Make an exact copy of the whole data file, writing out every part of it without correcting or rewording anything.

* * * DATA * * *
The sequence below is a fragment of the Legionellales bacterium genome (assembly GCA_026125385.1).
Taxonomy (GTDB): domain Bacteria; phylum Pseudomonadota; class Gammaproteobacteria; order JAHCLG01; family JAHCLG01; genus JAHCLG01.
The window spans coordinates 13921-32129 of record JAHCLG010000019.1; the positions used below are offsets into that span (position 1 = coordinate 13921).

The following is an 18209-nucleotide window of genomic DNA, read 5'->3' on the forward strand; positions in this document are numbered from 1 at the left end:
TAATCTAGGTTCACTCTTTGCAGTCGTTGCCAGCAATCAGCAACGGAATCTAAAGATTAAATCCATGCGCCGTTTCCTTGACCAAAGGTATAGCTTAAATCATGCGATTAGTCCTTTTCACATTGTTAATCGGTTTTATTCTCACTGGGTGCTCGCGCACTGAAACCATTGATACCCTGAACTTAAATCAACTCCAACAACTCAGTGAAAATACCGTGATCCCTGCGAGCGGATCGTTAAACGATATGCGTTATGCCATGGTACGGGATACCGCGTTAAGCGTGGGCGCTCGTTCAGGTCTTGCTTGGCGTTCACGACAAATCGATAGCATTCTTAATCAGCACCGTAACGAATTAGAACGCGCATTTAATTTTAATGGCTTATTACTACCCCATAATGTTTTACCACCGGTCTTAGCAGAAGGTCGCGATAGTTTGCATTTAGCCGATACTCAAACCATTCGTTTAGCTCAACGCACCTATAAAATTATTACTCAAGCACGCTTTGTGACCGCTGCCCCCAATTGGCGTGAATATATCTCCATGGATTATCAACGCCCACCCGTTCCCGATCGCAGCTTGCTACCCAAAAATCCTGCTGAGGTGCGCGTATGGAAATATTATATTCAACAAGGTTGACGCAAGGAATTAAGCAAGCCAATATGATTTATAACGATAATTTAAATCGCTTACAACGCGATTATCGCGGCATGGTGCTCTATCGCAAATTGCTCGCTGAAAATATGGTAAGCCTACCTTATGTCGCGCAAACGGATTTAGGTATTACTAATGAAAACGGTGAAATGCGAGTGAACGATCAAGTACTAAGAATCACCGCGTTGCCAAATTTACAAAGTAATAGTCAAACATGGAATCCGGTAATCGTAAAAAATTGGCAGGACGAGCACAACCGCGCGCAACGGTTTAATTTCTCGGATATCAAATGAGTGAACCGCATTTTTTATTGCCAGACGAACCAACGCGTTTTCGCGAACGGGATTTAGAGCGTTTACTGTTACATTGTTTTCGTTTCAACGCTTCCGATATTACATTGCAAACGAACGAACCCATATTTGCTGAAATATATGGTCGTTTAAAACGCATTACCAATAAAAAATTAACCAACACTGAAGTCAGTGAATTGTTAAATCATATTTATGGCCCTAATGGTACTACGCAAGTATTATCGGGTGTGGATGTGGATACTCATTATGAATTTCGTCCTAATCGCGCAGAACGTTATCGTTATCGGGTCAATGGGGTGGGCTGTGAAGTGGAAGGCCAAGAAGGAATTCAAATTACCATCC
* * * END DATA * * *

The sequence below is a fragment of the Legionellales bacterium genome (assembly GCA_026125385.1).
Taxonomy (GTDB): domain Bacteria; phylum Pseudomonadota; class Gammaproteobacteria; order JAHCLG01; family JAHCLG01; genus JAHCLG01.
The window spans coordinates 13921-32129 of record JAHCLG010000019.1; the positions used below are offsets into that span (position 1 = coordinate 13921).

The following is an 18209-nucleotide window of genomic DNA, read 5'->3' on the forward strand; positions in this document are numbered from 1 at the left end:
TAATCTAGGTTCACTCTTTGCAGTCGTTGCCAGCAATCAGCAACGGAATCTAAAGATTAAATCCATGCGCCGTTTCCTTGACCAAAGGTATAGCTTAAATCATGCGATTAGTCCTTTTCACATTGTTAATCGGTTTTATTCTCACTGGGTGCTCGCGCACTGAAACCATTGATACCCTGAACTTAAATCAACTCCAACAACTCAGTGAAAATACCGTGATCCCTGCGAGCGGATCGTTAAACGATATGCGTTATGCCATGGTACGGGATACCGCGTTAAGCGTGGGCGCTCGTTCAGGTCTTGCTTGGCGTTCACGACAAATCGATAGCATTCTTAATCAGCACCGTAACGAATTAGAACGCGCATTTAATTTTAATGGCTTATTACTACCCCATAATGTTTTACCACCGGTCTTAGCAGAAGGTCGCGATAGTTTGCATTTAGCCGATACTCAAACCATTCGTTTAGCTCAACGCACCTATAAAATTATTACTCAAGCACGCTTTGTGACCGCTGCCCCCAATTGGCGTGAATATATCTCCATGGATTATCAACGCCCACCCGTTCCCGATCGCAGCTTGCTACCCAAAAATCCTGCTGAGGTGCGCGTATGGAAATATTATATTCAACAAGGTTGACGCAAGGAATTAAGCAAGCCAATATGATTTATAACGATAATTTAAATCGCTTACAACGCGATTATCGCGGCATGGTGCTCTATCGCAAATTGCTCGCTGAAAATATGGTAAGCCTACCTTATGTCGCGCAAACGGATTTAGGTATTACTAATGAAAACGGTGAAATGCGAGTGAACGATCAAGTACTAAGAATCACCGCGTTGCCAAATTTACAAAGTAATAGTCAAACATGGAATCCGGTAATCGTAAAAAATTGGCAGGACGAGCACAACCGCGCGCAACGGTTTAATTTCTCGGATATCAAATGAGTGAACCGCATTTTTTATTGCCAGACGAACCAACGCGTTTTCGCGAACGGGATTTAGAGCGTTTACTGTTACATTGTTTTCGTTTCAACGCTTCCGATATTACATTGCAAACGAACGAACCCATATTTGCTGAAATATATGGTCGTTTAAAACGCATTACCAATAAAAAATTAACCAACACTGAAGTCAGTGAATTGTTAAATCATATTTATGGCCCTAATGGTACTACGCAAGTATTATCGGGTGTGGATGTGGATACTCATTATGAATTTCGTCCTAATCGCGCAGAACGTTATCGTTATCGGGTCAATGGGGTGGGCTGTGAAGTGGAAGGCCAAGAAGGAATTCAAATTACCATCC